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“It was the place where all the world’s wealth was gathered and all the blessings of the universe existed.” – al-Yaqoubi about Baghdad.
The Silk Roads is a vast region that include complex networks of maritime and land routes. They played an essential role in the rapprochement of Eastern and Western civilizations. Moreover, the cities along this vast region were capable to establish connections and form links thanks to the strategic position of their major cities such as Baghdad.
During the Middle Ages, Baghdad was an international trade centre on the Silk Roads networks. Its strategic geographical position made Baghdad a major central market for merchandise coming from diverse regions such as India, China, Daylam, or Anatolia. Baghdad region itself had its own local products like Qashani (ceramic patterns), paper or textiles that were exported to China, Morocco, as well as to the Roman Empire. In addition, a huge market was at the entrance of the city where the merchants stopped. Therefore, they encountered and exchanged with their peers from other regions.
Baghdad was one of the major centre of silk, raw silk, and velvet production; the silk was known to be made with gold threads. In fact, the silk was brought from China to Baghdad where it was transported and prepared. That silk was not used only by the people of Baghdad; it was also exported along other textiles, to the corners of the world through the Silk Roads.
Due to its geographical position, Baghdad was linked to various regions and cities around the world through the land and maritime Silk Roads. Indeed, the land Silk Roads connected Baghdad region to Western and Eastern regions such as Syria, Europe, China, and Japan, as well towards North in Anatolia or Russia. Furthermore, the Tigris River that ends up in the Persian Gulf, gave to Baghdad a key position in the Maritime Silk Routes; where hundreds of ships coming from diverse parts of China and Africa carried products from Baghdad. In the other way, the Arab traders could carry these diverse products made in Baghdad to the other regions of the Arabian Peninsula, to Europe, Russia, Samarkand and Southeast Asia.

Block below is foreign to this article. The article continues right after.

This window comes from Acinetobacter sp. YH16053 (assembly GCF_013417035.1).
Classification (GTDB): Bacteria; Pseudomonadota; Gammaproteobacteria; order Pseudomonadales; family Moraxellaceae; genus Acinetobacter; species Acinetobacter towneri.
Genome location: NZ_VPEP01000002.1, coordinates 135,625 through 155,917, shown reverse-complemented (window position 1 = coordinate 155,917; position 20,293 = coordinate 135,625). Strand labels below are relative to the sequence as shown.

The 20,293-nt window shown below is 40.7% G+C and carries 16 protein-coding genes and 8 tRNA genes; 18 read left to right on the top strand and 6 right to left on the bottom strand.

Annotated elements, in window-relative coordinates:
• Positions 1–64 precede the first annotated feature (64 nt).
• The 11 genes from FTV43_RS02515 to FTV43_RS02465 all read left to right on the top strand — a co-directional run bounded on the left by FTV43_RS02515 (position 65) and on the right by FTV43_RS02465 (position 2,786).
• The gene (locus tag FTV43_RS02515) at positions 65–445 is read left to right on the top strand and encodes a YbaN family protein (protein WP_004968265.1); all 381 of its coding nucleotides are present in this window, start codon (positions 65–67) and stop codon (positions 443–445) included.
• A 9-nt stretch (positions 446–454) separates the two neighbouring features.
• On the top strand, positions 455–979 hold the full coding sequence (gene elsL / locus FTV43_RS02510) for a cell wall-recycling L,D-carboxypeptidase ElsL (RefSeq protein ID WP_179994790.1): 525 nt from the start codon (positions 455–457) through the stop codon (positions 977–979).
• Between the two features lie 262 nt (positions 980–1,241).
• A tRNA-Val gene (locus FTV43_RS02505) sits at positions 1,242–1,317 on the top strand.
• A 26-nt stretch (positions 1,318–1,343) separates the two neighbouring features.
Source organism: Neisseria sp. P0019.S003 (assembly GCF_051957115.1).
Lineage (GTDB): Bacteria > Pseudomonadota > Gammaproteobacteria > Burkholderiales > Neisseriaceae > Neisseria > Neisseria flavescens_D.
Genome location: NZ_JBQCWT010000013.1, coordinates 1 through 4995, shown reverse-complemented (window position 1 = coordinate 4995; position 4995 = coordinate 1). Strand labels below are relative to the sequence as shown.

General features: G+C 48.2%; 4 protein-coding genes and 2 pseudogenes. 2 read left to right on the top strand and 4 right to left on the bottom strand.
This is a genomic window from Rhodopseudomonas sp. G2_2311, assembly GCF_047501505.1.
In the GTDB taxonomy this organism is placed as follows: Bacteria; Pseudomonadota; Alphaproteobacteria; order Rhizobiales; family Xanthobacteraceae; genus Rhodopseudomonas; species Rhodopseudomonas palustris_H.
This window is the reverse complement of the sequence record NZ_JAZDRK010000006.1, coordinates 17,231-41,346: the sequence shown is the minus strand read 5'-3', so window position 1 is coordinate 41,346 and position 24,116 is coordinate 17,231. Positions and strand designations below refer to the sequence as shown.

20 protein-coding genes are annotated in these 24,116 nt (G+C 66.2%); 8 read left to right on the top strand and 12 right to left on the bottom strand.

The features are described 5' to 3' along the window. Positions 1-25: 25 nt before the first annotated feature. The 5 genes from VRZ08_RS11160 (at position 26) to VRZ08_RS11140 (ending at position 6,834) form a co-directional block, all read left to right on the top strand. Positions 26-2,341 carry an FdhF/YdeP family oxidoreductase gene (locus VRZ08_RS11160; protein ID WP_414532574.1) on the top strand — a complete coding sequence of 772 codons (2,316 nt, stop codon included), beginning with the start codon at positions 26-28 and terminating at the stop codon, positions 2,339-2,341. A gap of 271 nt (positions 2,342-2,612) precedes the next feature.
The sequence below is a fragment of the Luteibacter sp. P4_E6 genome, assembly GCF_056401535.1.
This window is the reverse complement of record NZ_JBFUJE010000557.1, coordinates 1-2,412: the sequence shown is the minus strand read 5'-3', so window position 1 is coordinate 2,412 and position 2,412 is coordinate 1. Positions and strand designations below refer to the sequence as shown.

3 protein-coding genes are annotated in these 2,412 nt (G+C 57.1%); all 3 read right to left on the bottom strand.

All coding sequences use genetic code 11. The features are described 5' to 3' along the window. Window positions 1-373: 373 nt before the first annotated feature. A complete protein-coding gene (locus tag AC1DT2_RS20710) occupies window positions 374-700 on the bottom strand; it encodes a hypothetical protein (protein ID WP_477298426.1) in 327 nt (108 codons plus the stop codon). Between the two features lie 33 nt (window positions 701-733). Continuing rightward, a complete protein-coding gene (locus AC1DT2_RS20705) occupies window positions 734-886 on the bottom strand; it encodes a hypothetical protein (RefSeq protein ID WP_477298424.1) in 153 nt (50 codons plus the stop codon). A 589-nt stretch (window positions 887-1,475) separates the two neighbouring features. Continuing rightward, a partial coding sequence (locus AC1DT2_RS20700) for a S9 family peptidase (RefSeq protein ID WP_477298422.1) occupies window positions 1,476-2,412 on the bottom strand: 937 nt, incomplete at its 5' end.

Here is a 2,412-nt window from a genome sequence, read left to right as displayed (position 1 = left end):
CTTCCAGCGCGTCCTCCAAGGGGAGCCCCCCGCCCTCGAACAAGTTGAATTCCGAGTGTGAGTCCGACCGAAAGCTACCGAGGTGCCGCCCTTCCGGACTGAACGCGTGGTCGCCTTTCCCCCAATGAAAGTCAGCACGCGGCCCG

The maritime roads between Baghdad and the other cities of the region helped the Baghdadis to establish connections with other populations. For example, loads of Chinese ships sailed to reach Basra (South of modern Iraq), and Arabs of the region reached Chinese ports such as Canton port. These links and connections led to the settlements and integrations of many Arab merchants and scholars in South China. On their way to China, Arab sailors coming from Baghdad passed through many trading centres where they eventually settled. They were navigating towards the Malabar Coast in the Indian Peninsula, then to Ceylon; then from these places, they continued their journey towards East. In this way, these movements led to the presence of Arabic populations in Singapore, Borneo, Java or Sumatra islands.
These land and maritime networks from Baghdad served as routes for the commercial caravans along the cities of the Silk Roads, helping in the settlements of the people along these regions, and for various activities including Pilgrimage. Therefore, Baghdad was at the heart of the Silk Roads where different civilizations passed through, gained knowledge about each other, and shared their common heritage.